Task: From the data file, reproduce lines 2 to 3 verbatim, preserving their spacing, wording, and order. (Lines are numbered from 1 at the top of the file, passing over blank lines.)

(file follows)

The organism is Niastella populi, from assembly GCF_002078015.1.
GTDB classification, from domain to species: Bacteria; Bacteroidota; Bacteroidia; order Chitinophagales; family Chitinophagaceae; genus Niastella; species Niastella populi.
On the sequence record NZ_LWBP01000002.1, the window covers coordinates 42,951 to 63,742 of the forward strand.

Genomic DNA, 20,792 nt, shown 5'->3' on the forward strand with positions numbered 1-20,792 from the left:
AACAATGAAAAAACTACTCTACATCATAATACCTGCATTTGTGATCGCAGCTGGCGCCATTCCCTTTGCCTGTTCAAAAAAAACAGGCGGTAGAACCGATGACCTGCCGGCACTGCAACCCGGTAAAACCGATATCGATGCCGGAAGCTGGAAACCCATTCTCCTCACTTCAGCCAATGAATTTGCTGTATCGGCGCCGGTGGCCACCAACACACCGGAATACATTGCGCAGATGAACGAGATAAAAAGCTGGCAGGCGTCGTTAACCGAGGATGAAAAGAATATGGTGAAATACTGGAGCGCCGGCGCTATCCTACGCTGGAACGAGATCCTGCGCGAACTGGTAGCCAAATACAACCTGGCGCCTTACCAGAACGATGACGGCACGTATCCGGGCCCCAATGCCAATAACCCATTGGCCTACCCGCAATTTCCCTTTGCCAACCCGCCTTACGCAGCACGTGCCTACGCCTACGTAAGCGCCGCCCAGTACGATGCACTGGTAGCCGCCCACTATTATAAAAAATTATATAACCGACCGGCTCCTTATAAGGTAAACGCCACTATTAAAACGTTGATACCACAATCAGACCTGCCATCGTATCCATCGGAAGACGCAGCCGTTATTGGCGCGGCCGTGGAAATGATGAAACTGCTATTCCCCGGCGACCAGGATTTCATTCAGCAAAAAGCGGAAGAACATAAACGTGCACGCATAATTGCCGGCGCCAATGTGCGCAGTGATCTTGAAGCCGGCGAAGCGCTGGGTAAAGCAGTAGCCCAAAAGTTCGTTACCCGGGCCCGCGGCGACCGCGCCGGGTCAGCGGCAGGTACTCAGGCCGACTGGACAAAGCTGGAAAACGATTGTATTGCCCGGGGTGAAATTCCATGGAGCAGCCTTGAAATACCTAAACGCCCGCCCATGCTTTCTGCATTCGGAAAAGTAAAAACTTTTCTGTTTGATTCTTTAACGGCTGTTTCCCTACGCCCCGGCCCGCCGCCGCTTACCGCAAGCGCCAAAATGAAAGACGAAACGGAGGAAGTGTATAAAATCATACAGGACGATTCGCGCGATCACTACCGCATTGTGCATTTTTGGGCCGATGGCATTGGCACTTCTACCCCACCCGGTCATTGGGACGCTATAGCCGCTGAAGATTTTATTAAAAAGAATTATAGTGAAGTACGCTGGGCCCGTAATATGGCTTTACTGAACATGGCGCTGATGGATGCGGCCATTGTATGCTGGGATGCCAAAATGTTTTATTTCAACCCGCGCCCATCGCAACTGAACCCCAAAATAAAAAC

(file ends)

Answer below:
GTDB classification, from domain to species: Bacteria; Bacteroidota; Bacteroidia; order Chitinophagales; family Chitinophagaceae; genus Niastella; species Niastella populi.
On the sequence record NZ_LWBP01000002.1, the window covers coordinates 42,951 to 63,742 of the forward strand.